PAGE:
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Researchers found that users of e-cigarettes can be exposed to up to 1,600 times as much pulegone as smokers of menthol cigarettes. Getty Images
  • A carcinogen banned by the FDA as a food additive is present in high amounts in some menthol- and mint-flavored e-cigarette liquids.
  • Menthol and mint-flavored e-cigarettes can contain a chemical known as pulegone.
  • A study found that e-cig users were exposed to high levels of this chemical.

Some menthol- and mint-flavored e-cigarette liquids and smokeless tobacco products contain potentially dangerous levels of a known carcinogen, researchers said earlier this month.

This adds to growing concerns about the health risks of e-cigarettes. Federal health officials continue to investigate recent vaping-related lung injuries, with 530 cases and eight deaths confirmed so far.

The chemical, known as pulegone, hasn’t been linked to the recent lung illnesses. But in 2018, the Food and Drug Administration (FDA) banned its use as a food additive due to studies showing it can cause liver and lung cancer in rodents.

The FDA’s ban was in response to petitions from consumer groups.

Yet the agency still allows for this carcinogenic compound, which comes from mint plants, to be used as a flavoring in combustible cigarettes, smokeless tobacco, and e-cigarette liquids.

In a new study, researchers from Duke University found that people who use certain mint- and menthol-flavored e-cigarettes and smokeless tobacco products are exposed to high levels of this carcinogen.

These were higher than the FDA’s “unacceptable” level for ingestion of this compound in food, wrote the researchers.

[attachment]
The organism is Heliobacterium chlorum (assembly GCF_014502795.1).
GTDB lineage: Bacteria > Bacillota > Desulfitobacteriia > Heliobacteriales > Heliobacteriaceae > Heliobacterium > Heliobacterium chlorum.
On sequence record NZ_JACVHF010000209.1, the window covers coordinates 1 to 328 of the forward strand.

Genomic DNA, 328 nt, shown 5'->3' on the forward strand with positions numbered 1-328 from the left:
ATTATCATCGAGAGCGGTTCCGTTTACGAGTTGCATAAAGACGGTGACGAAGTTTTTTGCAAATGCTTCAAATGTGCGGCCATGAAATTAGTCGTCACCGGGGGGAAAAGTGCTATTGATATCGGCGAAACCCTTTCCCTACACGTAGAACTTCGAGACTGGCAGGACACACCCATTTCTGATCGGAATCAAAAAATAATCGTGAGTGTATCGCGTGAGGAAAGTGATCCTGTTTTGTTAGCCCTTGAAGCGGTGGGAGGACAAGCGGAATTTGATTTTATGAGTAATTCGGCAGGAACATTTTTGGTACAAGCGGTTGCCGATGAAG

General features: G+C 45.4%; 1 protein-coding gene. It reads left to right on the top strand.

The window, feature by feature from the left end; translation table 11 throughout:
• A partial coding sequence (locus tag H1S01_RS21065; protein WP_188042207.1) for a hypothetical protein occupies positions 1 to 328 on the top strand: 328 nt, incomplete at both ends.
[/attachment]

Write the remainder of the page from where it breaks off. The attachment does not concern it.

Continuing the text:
The findings were published this month in JAMA Internal Medicine.

Dr. Ali Raja, executive vice chairman of the department of emergency medicine at Massachusetts General Hospital, who wasn’t involved in the study, was “shocked” at the level of this chemical in these products.

Researchers found that users of these e-cigarettes would be exposed to up to 1,600 times as much pulegone as smokers of menthol cigarettes.

Raja points out there was also a wide variation in the levels of this chemical, even within the same brand.

“All of them, even at the lowest doses, still aren’t safe,” he said.

In the study, the researchers looked at pulegone levels in five types of e-liquids and one type of smokeless tobacco. They compared these to levels found in several brands of combustible menthol cigarettes.

This data came from studies of e-liquids and combustible cigarettes done by the Centers for Disease Control and Prevention.

One limitation of the study is that there’s no data on how toxic pulegone is when inhaled. So, researchers relied on known risks of oral exposure.

Early research suggests, though, that the risks associated with inhalation are at least two times higher than those due to oral exposure.

The tobacco industry has worked to reduce the level of pulegone in menthol cigarette flavorings, said the researchers in a statement. But e-cigarette manufacturers have yet to follow their lead.